There’s only one question that counts now that Question Time has been shown: did it do Nick Griffin and the BNP any good? It’s a tough one to answer. To my eyes, at least, Griffin embarrassed himself in front of the cameras – he was given scant opportunity to gloss over his more unsavoury views; he looked terribly uncomfortable whenever the debate ran away from him; and the other panellists scored most of the major points. But we largely expected that anyway. Griffin was always going to come under heavy questioning, and he was never going to have many friends in the audience.
Like Fraser, I fear that much of Griffin’s job had been done before he appeared in front of the cameras. The protests, the interviews and the reams of publicity that Griffin has received will mean that he has reached out to the one-in-a-thousand, one-in-a-hundred, one-in-fifty people who may be attracted by the BNP’s message. And that’s regardless of how he managed to deal the questions put before him tonight.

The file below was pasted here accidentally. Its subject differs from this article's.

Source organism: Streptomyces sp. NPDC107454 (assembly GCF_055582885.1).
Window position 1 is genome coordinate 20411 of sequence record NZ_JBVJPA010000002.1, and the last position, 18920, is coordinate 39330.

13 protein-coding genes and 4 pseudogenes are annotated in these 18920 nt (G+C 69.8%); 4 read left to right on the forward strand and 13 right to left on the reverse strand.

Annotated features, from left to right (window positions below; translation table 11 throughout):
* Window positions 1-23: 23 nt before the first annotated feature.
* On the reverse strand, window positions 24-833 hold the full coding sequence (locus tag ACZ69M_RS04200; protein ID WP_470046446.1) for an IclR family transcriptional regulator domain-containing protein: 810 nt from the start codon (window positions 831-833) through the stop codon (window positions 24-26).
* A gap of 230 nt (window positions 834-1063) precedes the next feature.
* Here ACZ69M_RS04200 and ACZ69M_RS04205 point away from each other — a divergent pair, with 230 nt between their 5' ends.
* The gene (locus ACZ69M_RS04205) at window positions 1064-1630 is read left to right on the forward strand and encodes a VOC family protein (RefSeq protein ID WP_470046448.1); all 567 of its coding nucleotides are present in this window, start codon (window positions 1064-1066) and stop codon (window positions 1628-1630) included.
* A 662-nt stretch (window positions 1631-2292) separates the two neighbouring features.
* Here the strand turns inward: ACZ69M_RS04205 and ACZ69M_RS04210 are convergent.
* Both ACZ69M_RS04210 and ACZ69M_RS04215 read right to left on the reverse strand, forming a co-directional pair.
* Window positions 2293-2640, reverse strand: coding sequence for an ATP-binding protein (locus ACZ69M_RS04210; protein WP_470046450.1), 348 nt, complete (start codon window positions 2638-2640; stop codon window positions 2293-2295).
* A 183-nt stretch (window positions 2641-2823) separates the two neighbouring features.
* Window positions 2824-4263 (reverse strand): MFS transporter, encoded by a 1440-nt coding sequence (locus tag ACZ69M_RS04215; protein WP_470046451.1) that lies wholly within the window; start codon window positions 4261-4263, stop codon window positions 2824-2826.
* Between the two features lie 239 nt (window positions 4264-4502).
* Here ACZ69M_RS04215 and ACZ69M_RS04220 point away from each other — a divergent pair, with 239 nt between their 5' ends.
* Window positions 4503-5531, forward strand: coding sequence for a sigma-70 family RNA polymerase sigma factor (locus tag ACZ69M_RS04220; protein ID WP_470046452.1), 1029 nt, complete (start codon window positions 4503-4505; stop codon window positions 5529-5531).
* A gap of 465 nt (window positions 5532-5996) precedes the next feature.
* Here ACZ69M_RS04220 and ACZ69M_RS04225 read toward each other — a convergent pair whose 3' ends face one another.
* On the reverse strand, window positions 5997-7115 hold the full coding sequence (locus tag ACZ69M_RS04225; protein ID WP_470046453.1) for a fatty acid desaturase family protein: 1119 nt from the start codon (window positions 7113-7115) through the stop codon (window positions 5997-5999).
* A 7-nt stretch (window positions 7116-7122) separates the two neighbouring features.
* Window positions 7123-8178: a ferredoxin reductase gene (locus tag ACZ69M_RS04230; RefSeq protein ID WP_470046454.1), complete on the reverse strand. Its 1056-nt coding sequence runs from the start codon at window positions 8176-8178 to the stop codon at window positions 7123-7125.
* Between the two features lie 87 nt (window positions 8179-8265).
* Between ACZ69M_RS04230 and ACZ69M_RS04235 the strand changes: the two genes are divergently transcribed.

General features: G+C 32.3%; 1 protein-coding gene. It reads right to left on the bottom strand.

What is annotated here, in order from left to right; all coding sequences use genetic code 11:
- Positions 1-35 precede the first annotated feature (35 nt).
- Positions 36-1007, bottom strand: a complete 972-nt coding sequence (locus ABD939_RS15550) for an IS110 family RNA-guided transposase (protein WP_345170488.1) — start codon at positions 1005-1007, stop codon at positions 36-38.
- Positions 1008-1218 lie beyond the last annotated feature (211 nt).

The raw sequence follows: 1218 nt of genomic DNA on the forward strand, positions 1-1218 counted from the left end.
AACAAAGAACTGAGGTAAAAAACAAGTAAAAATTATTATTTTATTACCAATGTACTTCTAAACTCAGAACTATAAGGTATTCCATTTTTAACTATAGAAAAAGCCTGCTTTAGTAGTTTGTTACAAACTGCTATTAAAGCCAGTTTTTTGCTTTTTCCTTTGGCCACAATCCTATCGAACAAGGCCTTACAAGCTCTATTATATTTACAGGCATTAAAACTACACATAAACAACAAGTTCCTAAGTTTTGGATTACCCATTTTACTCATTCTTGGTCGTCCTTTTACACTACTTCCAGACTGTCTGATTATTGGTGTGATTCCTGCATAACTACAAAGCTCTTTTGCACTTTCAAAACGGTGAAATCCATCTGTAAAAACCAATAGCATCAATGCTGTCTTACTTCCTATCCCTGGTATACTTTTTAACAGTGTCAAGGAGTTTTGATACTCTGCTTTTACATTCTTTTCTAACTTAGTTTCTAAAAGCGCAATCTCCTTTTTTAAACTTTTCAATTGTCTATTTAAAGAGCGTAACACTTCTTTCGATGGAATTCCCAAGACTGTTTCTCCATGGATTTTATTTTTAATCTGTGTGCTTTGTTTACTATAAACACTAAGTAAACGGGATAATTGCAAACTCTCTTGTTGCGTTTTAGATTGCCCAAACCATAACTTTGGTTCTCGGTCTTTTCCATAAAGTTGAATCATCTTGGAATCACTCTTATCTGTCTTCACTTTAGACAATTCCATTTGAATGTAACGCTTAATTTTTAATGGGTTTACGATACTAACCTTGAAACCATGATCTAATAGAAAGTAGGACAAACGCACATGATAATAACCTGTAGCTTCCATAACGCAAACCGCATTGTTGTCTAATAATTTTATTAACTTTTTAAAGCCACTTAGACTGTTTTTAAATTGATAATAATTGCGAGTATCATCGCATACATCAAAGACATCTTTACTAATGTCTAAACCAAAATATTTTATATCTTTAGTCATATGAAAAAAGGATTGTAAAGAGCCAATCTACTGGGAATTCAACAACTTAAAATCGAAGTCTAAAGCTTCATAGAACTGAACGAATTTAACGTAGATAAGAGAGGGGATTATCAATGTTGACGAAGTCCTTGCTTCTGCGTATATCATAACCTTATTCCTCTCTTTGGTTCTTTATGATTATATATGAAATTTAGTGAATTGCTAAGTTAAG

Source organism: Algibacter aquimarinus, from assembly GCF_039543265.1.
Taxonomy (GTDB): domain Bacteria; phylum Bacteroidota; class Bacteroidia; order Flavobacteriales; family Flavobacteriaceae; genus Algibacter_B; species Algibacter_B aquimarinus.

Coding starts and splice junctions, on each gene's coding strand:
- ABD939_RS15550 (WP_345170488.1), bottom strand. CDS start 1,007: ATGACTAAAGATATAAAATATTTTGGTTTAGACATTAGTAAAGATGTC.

In which case, I think the thing we can be most grateful for is that Question Time itself rarely slipped into hysteria. Sure, there were jeers and boos for Griffin; sometimes the panellists raised their voices. But this wasn’t the all-shouting, all-screaming, egg-throwing battle which some people expected, and which would have made a martyr out of the BNP leader. Indeed, the defining moment was when the audience greeted his claims about a "non-violent" Ku Klux Klan member with simple laughter. You suspect that will have hurt Griffin more than anything that’s been said about him over the past few days.Tags: BBC, BNP, Nick Griffin, Television, UK politics